The Survivor’s Village headquarters is located in an old community center on Alfred St. in St. Bernard. On Jan 17, Delta Corps members removed the shutters and began stripping the aluminum siding of paint to prep it for new paint. We scraped window trim and soffit. We deconstructed the back shed area, salvaged and removed nails from the lumber to be reused. We cleaned the back area as much as we could – we filled an entire dumpster until it was spilling over the top. We removed stumps along the south wall, to make way for raised beds of herbs and vegetables. Some things did not go as planned, yet we still got a lot of work done.
Neighbors and supporters told us about the history of this building and this block, as a place where babies were cared for while parents were at work, kids were offered tutoring and mentorship, teenagers would come and dance and socialize, and neighbors could congregate to make groceries and conversation together. SV cooked us lunch – grilled chicken (donated by Magnola Meat Market), salad (donated from Our School at Blair Grocery and Hollygrove Market and Farm), and Stephanie’s white beans and rice (made vegetarian specially for us). Endesha reminded us that Survivor’s Village started 5 years ago on Martin Luther King Day at this center to promote the right to housing, the right to dignity, and the right to self-determination of poor communities in New Orleans. We were led on foot through the new Columbia Parc development, and around the blighted and largely vacant neighborhood adjacent. “St. Bernard and other displaced residents have fought and fought against losing their homes, against losing their community,” Endesha told me. “I want this building to be the center of positive development in the neighborhood, something people can fight for and believe in.”
I am proud that our network took some leadership from Survivor’s Village and leveraged some of our resources to further their mission. I am proud of our ongoing effort to learn from SV and from the residents of New Orleans, to listen and respect the experiences of ordinary people. I am also proud of our effort to engage in an honest dialogue with SV about housing and about their struggle, despite some reservations, confusion, or discomfort we may have experienced.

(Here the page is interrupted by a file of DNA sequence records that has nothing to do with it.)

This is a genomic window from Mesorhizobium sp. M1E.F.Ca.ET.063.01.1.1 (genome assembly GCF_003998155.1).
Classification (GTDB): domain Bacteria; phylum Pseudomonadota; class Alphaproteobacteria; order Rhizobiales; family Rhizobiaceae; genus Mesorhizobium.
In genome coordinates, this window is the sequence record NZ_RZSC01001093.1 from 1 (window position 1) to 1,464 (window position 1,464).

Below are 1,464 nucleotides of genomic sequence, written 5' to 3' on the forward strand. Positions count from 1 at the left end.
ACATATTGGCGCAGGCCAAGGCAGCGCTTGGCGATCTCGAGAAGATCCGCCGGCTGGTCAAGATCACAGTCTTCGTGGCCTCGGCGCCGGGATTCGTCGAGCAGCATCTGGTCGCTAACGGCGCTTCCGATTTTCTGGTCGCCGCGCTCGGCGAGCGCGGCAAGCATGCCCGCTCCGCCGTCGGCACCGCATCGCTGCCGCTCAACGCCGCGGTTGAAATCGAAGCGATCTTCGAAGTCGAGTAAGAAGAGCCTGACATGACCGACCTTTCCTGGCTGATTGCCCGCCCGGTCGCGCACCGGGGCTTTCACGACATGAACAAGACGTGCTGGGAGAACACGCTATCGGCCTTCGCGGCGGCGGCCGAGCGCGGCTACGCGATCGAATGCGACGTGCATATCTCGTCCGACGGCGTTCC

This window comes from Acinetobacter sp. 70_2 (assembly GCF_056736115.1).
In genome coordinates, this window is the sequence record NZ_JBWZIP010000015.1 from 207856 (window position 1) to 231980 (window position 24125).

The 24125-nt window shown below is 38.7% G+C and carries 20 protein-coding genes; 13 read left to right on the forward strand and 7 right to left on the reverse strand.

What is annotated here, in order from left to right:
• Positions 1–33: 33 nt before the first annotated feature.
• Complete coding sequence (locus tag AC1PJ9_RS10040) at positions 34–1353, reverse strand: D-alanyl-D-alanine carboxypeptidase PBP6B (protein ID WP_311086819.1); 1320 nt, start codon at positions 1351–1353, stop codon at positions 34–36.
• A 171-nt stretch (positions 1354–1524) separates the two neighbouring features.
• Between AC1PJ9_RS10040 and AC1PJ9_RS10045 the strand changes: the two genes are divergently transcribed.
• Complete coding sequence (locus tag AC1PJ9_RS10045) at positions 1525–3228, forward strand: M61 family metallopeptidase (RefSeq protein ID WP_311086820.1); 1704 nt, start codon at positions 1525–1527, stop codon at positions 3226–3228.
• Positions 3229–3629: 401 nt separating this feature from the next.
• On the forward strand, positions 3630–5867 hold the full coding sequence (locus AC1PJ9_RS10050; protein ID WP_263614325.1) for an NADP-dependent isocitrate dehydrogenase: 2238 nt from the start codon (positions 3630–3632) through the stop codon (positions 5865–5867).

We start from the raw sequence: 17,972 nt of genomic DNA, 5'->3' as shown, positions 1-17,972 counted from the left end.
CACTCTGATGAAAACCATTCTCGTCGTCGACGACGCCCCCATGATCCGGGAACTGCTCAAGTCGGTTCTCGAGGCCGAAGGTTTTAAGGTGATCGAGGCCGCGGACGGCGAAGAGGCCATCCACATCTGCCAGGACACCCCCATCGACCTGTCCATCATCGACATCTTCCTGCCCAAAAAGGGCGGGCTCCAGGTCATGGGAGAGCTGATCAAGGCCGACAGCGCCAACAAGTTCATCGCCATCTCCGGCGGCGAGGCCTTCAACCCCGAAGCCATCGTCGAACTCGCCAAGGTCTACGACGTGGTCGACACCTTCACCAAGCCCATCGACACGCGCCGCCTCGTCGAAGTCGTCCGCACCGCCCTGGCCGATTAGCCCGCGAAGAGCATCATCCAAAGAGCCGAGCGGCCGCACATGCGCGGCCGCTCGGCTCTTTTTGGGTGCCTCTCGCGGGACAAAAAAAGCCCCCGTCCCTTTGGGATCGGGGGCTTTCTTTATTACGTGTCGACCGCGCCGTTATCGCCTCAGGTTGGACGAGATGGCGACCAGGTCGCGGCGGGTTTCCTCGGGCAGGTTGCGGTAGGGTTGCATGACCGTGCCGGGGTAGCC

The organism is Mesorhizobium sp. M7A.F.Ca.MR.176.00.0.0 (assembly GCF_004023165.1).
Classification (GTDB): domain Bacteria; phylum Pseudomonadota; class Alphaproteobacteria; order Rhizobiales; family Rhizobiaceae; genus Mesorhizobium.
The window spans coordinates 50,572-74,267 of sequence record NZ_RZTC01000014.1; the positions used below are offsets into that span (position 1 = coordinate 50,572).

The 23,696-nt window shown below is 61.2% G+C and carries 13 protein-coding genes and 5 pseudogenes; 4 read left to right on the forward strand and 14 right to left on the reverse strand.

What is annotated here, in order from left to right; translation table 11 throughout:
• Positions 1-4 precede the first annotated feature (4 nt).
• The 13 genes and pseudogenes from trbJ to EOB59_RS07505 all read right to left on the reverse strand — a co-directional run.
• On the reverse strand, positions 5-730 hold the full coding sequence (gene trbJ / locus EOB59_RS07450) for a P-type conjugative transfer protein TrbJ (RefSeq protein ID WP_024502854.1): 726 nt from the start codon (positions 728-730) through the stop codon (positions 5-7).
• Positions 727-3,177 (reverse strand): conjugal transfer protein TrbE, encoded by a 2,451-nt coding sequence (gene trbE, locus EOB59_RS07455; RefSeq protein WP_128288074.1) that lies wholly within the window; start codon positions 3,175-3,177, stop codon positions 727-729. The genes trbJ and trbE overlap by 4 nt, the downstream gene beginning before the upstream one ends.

Reading the words of Rev. Martin Luther King, Jr., I recognize that he always chose love. In the face of white hatred, bigotry, and withdrawal, and African American fury, frustration, and disenchantment, King implored us to love, as a choice and an action, which means to challenge one another, to be humble, caring, responsible, nonviolent, honest, respectful, and committed. This is my favorite quote:
“All I’m saying is simply this, that all life is interrelated, that somehow we’re caught in an inescapable network of mutuality tied in a single garment of destiny. Whatever affects one directly affects all indirectly. For some strange reason, I can never be what I ought to be until you are what you ought to be. You can never be what you ought to be until I am what I ought to be. This is the interrelated structure of reality.”
There are many people, neighborhoods and organizations in New Orleans and across the world working to change their circumstances for the better, to free themselves from domination and injustice, to create loving community. Our fate is bound up with theirs, “pressed down, shaken together, and running over,” in a larger struggle to realize Dr. King’s dream, to make a world where we can all realize our potential. We all bring valuable knowledge and resources to this mission. Let us be aware, let us learn and teach, let us love, and let us have faith in our potential.
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